BlackBerry is quitting the phone business—again. You might recall BlackBerry quit manufacturing smartphones back in 2016, but it licensed its brand name to the Chinese smartphone corporation TCL. TCL started pumping out BlackBerry-branded devices—some of which were QWERTY equipped and some of which were shameless rebadgings of existing TCL phones. TCL’s Zombie BlackBerry plan apparently wasn’t working too well, though, since now that’s dead, too.
Today, BlackBerry Mobile posted what amounts to an amicable breakup note on Twitter, saying that TCL’s license to the BlackBerry brand would expire August 31, 2020, at which point the two companies would go their separate ways. Once the agreement expires, TCL will have “no further rights to design, manufacture, or sell any new BlackBerry mobile devices,” though the company would still be on the hook for supporting existing devices until August 31, 2022. With no other manufacturers lined up, it sounds like BlackBerry-branded phones will be dead for good.
We’ve seen many smartphone brands slowly die out over the years, but the expiration of a license sounds like it’s going to lead to the unique situation of a clean, decisive execution. What happens if there are leftover TCL BlackBerry phones? Do they get buried in the desert?
BlackBerry—back when the company was called “Research in Motion (RIM)”—was a mobile powerhouse in the early 2000s. The company’s physical QWERTY keyboards and its focus on push messaging made Blackberry devices a favorite of communication-obsessed business-types, and today’s worries about being addicted to smartphone notifications can be traced back to the days when executives just couldn’t stop obsessively checking their “CrackBerries.” Then the iPhone came along and changed everything, telling people they didn’t need all those hardware buttons and that more versatile touchscreens with software keyboards were the future.
BlackBerry never really came up with an answer for Apple’s upending of the mobile market, stumbling from one “too little, too late” offering to the next. The company tried reworking its existing OS into an all-touch smartphone called the “BlackBerry Storm” in 2008, but this was only a quick-fix solution based on an aging OS. The company’s first actual answer to iOS and Android came when it launched the BlackBerry 10 OS in 2013, along with the BlackBerry Z10. By then, Apple’s and Google’s app ecosystems had fully taken hold; The Duopoly had apps, and Blackberry 10 did not. Blackberry finally got those apps when it gave up being an OS vendor and switched to Android in 2015 with the BlackBerry Priv, but that device was an expensive, poorly built device with a cramped, shallow hardware keyboard, and at that point, you might as well just buy any other Android phone.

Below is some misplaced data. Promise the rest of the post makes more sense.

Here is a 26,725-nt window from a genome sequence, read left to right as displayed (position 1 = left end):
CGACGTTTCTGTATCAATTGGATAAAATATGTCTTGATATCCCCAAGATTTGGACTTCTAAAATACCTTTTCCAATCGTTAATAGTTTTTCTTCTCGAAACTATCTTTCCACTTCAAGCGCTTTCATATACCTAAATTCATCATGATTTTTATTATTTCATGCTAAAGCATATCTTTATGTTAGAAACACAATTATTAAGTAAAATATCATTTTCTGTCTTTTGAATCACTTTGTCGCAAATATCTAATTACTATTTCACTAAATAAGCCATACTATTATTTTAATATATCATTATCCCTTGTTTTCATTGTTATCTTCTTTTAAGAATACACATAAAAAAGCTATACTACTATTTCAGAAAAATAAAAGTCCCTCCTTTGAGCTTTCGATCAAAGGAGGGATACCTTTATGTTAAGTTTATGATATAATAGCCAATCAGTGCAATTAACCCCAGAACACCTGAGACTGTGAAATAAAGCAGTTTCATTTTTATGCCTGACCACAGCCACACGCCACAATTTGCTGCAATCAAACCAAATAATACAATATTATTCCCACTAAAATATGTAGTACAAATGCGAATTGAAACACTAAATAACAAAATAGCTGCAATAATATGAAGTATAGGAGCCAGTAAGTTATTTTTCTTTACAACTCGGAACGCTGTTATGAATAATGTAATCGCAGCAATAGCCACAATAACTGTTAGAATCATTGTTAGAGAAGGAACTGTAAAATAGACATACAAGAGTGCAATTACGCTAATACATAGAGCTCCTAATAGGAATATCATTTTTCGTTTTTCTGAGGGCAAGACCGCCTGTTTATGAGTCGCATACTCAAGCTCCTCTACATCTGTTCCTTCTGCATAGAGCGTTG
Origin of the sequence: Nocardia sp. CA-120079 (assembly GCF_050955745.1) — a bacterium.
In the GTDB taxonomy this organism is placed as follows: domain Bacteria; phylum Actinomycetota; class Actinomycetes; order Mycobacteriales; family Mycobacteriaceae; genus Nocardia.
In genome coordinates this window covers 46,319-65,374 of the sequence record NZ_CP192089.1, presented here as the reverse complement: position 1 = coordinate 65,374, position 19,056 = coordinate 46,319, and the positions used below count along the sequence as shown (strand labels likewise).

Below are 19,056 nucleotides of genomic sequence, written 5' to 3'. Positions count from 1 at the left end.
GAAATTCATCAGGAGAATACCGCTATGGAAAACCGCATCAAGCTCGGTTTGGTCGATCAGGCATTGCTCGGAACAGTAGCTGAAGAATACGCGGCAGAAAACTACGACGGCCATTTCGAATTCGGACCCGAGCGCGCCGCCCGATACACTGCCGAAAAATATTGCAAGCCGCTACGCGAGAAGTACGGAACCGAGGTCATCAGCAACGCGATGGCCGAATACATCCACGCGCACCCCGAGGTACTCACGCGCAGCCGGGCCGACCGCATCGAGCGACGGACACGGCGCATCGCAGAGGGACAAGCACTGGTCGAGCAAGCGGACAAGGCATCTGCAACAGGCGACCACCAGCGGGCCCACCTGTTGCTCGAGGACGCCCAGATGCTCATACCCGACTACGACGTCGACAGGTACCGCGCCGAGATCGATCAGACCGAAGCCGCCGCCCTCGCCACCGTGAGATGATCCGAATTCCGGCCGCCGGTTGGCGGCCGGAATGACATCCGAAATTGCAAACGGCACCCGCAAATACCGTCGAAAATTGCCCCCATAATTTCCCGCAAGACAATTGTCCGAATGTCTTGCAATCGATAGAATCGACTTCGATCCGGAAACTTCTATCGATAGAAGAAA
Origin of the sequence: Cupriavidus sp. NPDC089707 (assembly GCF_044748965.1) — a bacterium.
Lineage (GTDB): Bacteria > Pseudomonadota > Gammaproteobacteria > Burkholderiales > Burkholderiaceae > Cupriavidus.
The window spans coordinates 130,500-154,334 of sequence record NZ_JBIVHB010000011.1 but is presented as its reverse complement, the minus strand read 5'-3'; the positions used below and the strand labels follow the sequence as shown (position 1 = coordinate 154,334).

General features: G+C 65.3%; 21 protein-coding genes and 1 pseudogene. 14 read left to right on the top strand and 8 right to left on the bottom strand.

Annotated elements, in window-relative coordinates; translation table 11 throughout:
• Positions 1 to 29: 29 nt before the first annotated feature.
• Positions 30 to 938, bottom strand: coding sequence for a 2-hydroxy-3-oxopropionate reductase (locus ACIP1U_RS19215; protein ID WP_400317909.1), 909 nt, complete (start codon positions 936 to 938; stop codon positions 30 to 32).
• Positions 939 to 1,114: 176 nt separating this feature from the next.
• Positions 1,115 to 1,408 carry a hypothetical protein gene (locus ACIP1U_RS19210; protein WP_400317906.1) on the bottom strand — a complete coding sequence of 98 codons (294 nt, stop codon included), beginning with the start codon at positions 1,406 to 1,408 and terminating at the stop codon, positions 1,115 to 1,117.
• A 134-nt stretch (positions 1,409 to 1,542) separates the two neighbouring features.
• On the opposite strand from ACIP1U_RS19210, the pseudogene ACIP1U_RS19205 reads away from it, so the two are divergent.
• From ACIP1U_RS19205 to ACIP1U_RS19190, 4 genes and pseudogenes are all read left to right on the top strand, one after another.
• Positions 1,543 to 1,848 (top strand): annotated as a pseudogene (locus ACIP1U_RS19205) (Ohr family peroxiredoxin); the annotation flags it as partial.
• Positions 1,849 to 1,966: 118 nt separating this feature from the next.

Earlier this month, we teased the announcement of a new model of mini-PC from specialty vendor Minisforum. Today, we’re taking a look at the results of some hands-on testing of the Minisforum U850, configured with a Comet Lake i5 CPU, 16GiB RAM, and a 256GB Kingston NVMe SSD.
The U850 is an aggressively generalist mini-PC, and it can tackle most roles—its dual network interfaces make it a good candidate for a high-performance router, and its combination of tons of USB ports, HDMI and DisplayPort video out, and surprisingly fast storage make it an excellent little desktop PC.
Specs at a glance: U820 / U850
Intel i5-8249U (U820) Intel i5-10210U (U850)
Windows 10 Pro (pre-installed) / Linux supported
16GiB DDR4 (2x 8GiB SODIMM)
Intel Iris+ 655 (U820) Intel UHD 630 (U850)
M.2 Intel AX200 Wi-Fi 6, dual-band + BlueTooth 5.1
M.2 2280 512GB NVMe SSD
two SATA ports
one full-size HDMI 2.0
one full-size DisplayPort
one USB-C (full featured)
one USB-C (charge only)
four USB3.1 Type-A
one 1Gbps Ethernet (Realtek 8111H)
one 2.5Gbps Ethernet (Intel)
one 3.5 mm audio
one Digital Mic
Price as specified
$639 (U820) / $699 (U850)
The only role the U850 might play that we’d advise some caution with is home theater PC (HTPC)—although it’s powerful enough to do the job, its fan noise when under load is loud enough that it might annoy the sorts of people who tend to want a small, unobtrusive HTPC in the first place.
Specifications and overview
The review unit we received was a U850 with the Comet Lake i5-10210U CPU. It matches the specs above except for storage, which is a 256GB Kingston Design-In NVMe SSD. The smaller SSD isn’t “cheating” on Minisforum’s part, by the way—it’s a configurable option on the order page, which knocks $40 off the otherwise $699 (US) purchase price.